Hucker concluded that (1) defendant's driving privileges were suspended, (2) defendant could not provide proof that the car was insured, and (3) "there was no other available immediate driver to take the vehicle." Based on his assessment of the scene, Hucker summoned a tow truck to impound the vehicle. While waiting for the tow truck, Hucker began an inventory search of the vehicle, using a "vehicle tow report," which is a form used by Zion police officers. While defendant was in the backseat of the squad car and the two passengers stood nearby, the two officers filled out the tow report with defendant's information, the condition of the vehicle, and the property found inside. Under the driver's seat, Hucker found a half of a bright yellow tablet inside a small blue plastic bag. Based on his experience, Hucker suspected that the pill was ecstasy. On the tow report, Hucker checked boxes showing that the reasons for the tow were the narcotics seizure and the arrestee's control of the vehicle. Defendant was transported to the police station, where Hucker told her that he found a pill in her car.
Hucker testified that the Zion police department has guidelines for impounding a vehicle. An officer conducts an inventory search if the vehicle is impounded. The entire car is searched for any items of value, and the items are noted on the tow report to protect the defendant's property and to protect the department from false claims of loss. The search is not designed to discover narcotics or other kinds of contraband, but if the officer comes across something that looks like contraband, he investigates further. Hucker testified that the department guidelines are "oral and written" but not specified by ordinance.
Hucker testified that he did not bother to ask the teenage passenger if she could drive the car, because no one could operate the car legally if it was uninsured. Although defendant could not produce an insurance card, she told Hucker that the car was insured. Hucker did not ask for the name of the insurance company.
During argument, the parties stipulated that defendant's car was, in fact, insured at the time of the traffic stop. Defendant argued that the impoundment and inventory search were improper because (1) the car was legally parked and did not hinder traffic, (2) Hucker should have investigated whether the teenage passenger could have driven the car from the scene, and (3) the car actually was insured. The State responded that, at the time of the stop, Hucker had no affirmative duty to investigate defendant's undocumented claim that the car was insured or to ask the teenage passenger if she was eligible to drive the car from the scene. In fact, the State argued that defendant, not Hucker, had the burden of showing proof of insurance and that her failure to meet that burden created a presumption that the car was uninsured. According to the State, defendant's suspended license and the presumption of a lack of insurance required that the car be impounded.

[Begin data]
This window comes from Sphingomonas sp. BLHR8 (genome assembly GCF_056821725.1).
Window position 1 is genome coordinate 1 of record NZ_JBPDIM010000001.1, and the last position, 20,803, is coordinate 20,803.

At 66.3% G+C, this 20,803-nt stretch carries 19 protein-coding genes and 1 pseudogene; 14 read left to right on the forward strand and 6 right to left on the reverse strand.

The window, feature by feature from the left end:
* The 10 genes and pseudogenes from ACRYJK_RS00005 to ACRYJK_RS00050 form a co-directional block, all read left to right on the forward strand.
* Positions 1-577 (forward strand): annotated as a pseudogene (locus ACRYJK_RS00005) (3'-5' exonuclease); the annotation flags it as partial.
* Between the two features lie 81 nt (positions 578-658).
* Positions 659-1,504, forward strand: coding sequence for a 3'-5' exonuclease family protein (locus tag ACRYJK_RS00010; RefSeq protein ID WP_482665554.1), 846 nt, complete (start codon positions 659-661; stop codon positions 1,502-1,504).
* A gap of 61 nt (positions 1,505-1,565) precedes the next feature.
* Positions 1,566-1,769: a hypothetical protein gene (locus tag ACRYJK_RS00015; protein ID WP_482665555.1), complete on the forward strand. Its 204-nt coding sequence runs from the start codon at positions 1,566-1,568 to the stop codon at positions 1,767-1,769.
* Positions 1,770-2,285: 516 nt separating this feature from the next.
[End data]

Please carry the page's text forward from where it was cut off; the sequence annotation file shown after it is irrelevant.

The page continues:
The trial court agreed with defendant and suppressed the evidence. The court emphasized that, although there was no insurance card in defendant's vehicle, the car was, in fact, insured. The court found that, when the car was stopped, it was legally parked in a residential area. The court also found that there was evidence of a Zion police department oral policy that called for towing and impounding a vehicle when the driver lacks insurance and a valid driver's license, but that there was "no evidence" of a written policy or an ordinance.
The court found that the department's oral policy provided for no exceptions to towing, such as when proof of insurance "could be readily available," the car is parked legally, and the car could be removed by a passenger or someone else. The court found that, while there was "no evidence" that the teenage passenger was a licensed driver, she might have been licensed and the officer did not investigate the matter.
The trial court held that "there were alternative means here that were reasonable for the officer to have taken that would not violate the fourth amendment." The court emphasized that, before initiating the tow, Hucker should have determined whether the teenage passenger could produce a valid driver's license and "readily obtainable proof of insurance." The court noted that Hucker could have seized the car keys and locked the doors while the teenage passenger walked four blocks to defendant's home and retrieved the insurance card. Despite finding that Hucker acted in good faith and that defendant did not show proof of insurance at the scene, the court determined that the police should not have impounded and searched the car, because it was, in fact, insured.